known, but when last heard from he
was in London, en route to St. Peters
burg to fulfill a theatrical contract
Sam Langford is willing to take
Willard on, but while Jess is willing
to clash with the Boston tarbaby,
Jones Bays he wants to get Johnson
for Willard first.
Willard looms up now as the best of
the heavyweight class, and he should
be given a chance against some of the
Walla Walla, Wash. Oct. 29. That
Connie Mack, the baseball wizard, can
put a team of mine men into the field.
not one of whom ever touched a drop
of liquor, and-fbut one of whom knows
the taste of tobacco, was the state
ment of Ira Thomas, catcher for the
Philadelphia Athletics, made at yester
day's Commercial club luncheon given
In honor of the American and Nation
al league stars who played here yes
terday afternoon. v
Having been asked to "tell how it
happened" by Toastmaster John
Sharp8tein. Mr. Thomas explained that
the best team won in the world series
and that the Boston Braves should be
given credit for having completely
mastered the wonderful Philadelphia
machine. The Philadelphia $100,000
infield consists of men who do not
know the taste of liquor and only one
has ever used tobacco, according to
Mr. Thomas, who dwelt upon the sub
ject of sobriety among players of the
Following the luncheon there was a
parade to Sportsman park, where the
American stars defeated the Nationals
by a score of 1 to v. The crowd which
witnessed 'the game filled th park to
overflowing. ' Hundreds came from
surrounding towns to see the contest.
Yesterday morning the visitors were
given an automobile trip around the
city and also "Were taken to visit the
Washington state penitentiary.
The score: 4 R. H. B.
Americans 1 2 2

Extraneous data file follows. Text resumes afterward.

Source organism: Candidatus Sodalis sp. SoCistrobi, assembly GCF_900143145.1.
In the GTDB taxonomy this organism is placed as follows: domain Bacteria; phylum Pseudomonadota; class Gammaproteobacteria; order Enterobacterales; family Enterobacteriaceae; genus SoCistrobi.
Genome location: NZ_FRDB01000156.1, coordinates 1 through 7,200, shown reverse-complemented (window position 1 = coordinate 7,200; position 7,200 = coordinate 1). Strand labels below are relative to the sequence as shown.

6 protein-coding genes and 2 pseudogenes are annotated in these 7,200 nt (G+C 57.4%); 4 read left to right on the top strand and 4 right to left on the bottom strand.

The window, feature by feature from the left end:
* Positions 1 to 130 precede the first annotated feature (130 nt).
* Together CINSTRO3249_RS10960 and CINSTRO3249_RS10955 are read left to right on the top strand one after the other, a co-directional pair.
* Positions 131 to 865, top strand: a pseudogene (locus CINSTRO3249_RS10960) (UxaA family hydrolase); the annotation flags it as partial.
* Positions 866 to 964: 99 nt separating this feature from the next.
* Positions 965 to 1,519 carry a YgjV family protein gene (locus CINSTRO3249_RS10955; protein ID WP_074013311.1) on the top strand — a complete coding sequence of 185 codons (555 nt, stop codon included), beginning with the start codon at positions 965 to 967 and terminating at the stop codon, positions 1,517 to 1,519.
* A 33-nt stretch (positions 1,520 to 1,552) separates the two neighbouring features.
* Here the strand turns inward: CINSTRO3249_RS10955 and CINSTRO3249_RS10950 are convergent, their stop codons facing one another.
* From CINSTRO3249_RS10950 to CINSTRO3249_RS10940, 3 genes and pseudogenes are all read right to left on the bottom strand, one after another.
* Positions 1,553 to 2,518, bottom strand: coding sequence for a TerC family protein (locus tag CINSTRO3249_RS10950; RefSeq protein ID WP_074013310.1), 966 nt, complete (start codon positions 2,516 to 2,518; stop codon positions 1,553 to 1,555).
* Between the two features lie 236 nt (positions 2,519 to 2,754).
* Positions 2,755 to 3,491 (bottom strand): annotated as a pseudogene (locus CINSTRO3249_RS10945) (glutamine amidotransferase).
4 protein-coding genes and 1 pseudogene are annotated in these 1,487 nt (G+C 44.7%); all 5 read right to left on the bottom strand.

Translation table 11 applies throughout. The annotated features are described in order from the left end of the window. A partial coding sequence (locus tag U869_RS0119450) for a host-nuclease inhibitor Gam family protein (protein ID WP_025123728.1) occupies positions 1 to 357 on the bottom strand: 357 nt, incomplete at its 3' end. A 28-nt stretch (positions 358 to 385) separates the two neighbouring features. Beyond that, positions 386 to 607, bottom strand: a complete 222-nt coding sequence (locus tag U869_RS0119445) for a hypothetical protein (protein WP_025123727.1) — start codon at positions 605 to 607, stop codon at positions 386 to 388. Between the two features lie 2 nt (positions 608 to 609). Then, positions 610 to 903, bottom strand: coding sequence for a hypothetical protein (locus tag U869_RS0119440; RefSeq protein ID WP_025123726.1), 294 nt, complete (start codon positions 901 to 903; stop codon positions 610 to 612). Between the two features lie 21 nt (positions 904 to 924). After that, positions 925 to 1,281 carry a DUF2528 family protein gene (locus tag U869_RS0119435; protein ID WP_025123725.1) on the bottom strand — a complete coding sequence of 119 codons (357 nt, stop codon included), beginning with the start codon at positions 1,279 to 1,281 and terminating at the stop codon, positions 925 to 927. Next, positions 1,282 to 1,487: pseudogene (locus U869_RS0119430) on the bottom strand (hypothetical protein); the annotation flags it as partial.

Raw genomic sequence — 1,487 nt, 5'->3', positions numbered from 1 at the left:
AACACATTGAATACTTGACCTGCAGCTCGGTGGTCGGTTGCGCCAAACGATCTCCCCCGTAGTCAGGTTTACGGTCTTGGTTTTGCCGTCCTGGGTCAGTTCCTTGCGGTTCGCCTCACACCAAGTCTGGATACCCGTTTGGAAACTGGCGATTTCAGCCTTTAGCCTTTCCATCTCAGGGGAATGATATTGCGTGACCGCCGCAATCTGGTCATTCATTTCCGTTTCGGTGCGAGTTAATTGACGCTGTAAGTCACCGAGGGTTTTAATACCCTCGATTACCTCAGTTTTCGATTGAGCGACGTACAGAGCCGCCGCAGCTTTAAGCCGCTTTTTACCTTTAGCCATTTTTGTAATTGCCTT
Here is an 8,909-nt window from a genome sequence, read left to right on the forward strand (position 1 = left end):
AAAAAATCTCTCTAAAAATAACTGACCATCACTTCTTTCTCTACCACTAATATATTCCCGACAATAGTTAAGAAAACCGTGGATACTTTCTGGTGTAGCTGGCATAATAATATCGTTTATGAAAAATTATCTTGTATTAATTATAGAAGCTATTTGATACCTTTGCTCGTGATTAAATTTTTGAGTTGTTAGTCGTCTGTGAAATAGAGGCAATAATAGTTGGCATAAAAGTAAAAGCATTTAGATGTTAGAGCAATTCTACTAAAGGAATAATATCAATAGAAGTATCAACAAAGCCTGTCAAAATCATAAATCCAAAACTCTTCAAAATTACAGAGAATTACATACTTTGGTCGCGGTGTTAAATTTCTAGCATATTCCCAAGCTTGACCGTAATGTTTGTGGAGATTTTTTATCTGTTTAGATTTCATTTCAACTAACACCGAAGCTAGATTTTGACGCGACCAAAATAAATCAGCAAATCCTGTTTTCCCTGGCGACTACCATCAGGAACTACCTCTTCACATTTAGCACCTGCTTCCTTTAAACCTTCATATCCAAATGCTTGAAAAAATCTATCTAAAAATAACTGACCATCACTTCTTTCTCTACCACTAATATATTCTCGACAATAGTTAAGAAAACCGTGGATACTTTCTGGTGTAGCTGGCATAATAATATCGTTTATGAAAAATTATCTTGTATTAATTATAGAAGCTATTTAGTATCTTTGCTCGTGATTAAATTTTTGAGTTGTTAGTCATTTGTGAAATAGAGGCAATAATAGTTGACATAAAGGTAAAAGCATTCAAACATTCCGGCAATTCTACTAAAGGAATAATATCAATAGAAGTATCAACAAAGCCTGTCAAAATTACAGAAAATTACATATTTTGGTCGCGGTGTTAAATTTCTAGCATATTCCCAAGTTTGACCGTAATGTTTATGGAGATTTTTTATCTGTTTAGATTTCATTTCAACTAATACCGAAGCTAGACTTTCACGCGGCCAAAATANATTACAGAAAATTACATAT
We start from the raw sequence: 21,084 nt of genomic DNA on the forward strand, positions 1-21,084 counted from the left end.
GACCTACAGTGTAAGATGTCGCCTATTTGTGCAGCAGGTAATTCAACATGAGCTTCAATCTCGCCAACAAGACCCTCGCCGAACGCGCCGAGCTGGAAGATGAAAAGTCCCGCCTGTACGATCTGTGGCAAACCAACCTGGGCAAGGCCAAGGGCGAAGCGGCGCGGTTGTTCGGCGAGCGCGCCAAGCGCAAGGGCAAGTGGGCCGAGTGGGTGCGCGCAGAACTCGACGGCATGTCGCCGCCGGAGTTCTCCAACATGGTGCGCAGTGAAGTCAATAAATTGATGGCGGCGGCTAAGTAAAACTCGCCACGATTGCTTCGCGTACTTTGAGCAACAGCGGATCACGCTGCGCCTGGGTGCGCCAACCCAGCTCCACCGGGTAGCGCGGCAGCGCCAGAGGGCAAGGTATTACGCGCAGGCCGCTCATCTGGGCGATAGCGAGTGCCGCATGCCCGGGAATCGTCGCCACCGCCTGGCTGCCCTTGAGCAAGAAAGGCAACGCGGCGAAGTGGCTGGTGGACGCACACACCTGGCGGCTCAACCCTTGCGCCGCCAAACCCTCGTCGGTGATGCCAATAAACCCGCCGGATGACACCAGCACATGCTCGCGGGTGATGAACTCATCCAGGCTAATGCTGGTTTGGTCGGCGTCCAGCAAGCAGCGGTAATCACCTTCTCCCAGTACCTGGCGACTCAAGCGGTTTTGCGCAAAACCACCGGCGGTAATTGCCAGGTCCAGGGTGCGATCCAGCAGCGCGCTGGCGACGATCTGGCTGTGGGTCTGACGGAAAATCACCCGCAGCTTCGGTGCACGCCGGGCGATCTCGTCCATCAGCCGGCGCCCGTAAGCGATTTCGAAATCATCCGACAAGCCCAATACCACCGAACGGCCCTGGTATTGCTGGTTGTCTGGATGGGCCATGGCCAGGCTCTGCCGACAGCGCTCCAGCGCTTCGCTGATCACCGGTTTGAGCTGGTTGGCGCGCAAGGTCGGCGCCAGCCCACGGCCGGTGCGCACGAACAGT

Batteries Tesreau and Clarke; Bush
HMS&S. 'M tuTZ Kpld nvEn I
Wills Favorite for
Fight With Cameron
San Francisco, Oct. 29. Betting on
the Harry Wills-Jim Cameron four
round bout to be staged her tomorrow
Gillette Owners! a new model Gillette
you ought to know with a thick haidle
and generous feel that are meeting pn
stant favor with Gillette owners all over
the country and making hundreds of iiew
Gillette users every day. If
See it at your Dealer's $5 and $S
' i -
Cn.I.F,riJK SAFETY RAZOR COMPANY. BOSTON J
. - - ..
Snbstitntes for Pearcy, Orrol (143). for
O'Neil, Boxworth (157). Referee. Dr. Karl
T. "Compton. Umpire. Wjnn RedmajJ. Head
linesman, Howard Barlow.
GUM SHOE TRADE NOTE.
The detective business reflects busi
ness conditions, and the present Indi
cations are that business is on the in
crease, according to William A. Pink
erton. Like Nag Shot Full of Dope.
From Roscburg News.
Delavan's comet, which appears In
the northeastern heavens, was plainly
visible to the naked eye last evening,
irnd was" viewed "by hundreds of local
teople. The comet is somewhat differ
ent from those viewed in former years,
and is very clear. The tail is stick
ing straight up in the air, while the
tiny or is headed over a course laid
almost ilue pouthwest toward the bi
bright first magnitude star, Arcturus
J the high candlepower chap in the con
To.Battle With P. A.
The Jefferson high school and the
Portland academy football ele'ens
will clash ' tomorrow afternoon on
Multnomah field at 3:15 o'clock. This